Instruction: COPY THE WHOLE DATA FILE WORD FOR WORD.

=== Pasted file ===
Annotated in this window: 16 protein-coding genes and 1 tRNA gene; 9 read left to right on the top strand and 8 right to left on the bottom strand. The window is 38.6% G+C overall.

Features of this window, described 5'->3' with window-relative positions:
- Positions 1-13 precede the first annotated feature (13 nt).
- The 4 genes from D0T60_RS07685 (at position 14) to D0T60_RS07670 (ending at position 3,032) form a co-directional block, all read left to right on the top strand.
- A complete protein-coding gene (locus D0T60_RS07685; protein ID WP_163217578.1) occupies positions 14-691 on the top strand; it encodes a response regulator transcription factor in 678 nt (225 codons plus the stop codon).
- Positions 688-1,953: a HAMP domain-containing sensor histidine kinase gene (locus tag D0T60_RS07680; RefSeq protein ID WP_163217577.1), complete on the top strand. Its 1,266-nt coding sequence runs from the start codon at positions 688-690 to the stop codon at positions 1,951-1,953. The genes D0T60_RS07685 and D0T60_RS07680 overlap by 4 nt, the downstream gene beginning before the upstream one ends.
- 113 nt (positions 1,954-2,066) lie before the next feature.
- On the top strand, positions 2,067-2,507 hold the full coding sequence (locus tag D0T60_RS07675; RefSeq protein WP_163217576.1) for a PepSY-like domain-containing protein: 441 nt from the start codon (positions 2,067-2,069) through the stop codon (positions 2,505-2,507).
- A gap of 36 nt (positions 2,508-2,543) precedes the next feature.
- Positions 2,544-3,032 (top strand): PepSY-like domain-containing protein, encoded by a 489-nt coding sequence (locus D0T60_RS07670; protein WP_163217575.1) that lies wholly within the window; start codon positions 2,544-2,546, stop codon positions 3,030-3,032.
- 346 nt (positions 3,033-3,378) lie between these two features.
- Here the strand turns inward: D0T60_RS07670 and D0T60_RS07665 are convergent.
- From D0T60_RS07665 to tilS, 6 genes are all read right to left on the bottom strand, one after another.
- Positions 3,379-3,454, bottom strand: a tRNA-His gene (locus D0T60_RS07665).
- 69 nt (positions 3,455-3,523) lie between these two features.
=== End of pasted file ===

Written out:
Annotated in this window: 16 protein-coding genes and 1 tRNA gene; 9 read left to right on the top strand and 8 right to left on the bottom strand. The window is 38.6% G+C overall.

Features of this window, described 5'->3' with window-relative positions:
- Positions 1-13 precede the first annotated feature (13 nt).
- The 4 genes from D0T60_RS07685 (at position 14) to D0T60_RS07670 (ending at position 3,032) form a co-directional block, all read left to right on the top strand.
- A complete protein-coding gene (locus D0T60_RS07685; protein ID WP_163217578.1) occupies positions 14-691 on the top strand; it encodes a response regulator transcription factor in 678 nt (225 codons plus the stop codon).
- Positions 688-1,953: a HAMP domain-containing sensor histidine kinase gene (locus tag D0T60_RS07680; RefSeq protein ID WP_163217577.1), complete on the top strand. Its 1,266-nt coding sequence runs from the start codon at positions 688-690 to the stop codon at positions 1,951-1,953. The genes D0T60_RS07685 and D0T60_RS07680 overlap by 4 nt, the downstream gene beginning before the upstream one ends.
- 113 nt (positions 1,954-2,066) lie before the next feature.
- On the top strand, positions 2,067-2,507 hold the full coding sequence (locus tag D0T60_RS07675; RefSeq protein WP_163217576.1) for a PepSY-like domain-containing protein: 441 nt from the start codon (positions 2,067-2,069) through the stop codon (positions 2,505-2,507).
- A gap of 36 nt (positions 2,508-2,543) precedes the next feature.
- Positions 2,544-3,032 (top strand): PepSY-like domain-containing protein, encoded by a 489-nt coding sequence (locus D0T60_RS07670; protein WP_163217575.1) that lies wholly within the window; start codon positions 2,544-2,546, stop codon positions 3,030-3,032.
- 346 nt (positions 3,033-3,378) lie between these two features.
- Here the strand turns inward: D0T60_RS07670 and D0T60_RS07665 are convergent.
- From D0T60_RS07665 to tilS, 6 genes are all read right to left on the bottom strand, one after another.
- Positions 3,379-3,454, bottom strand: a tRNA-His gene (locus D0T60_RS07665).
- 69 nt (positions 3,455-3,523) lie between these two features.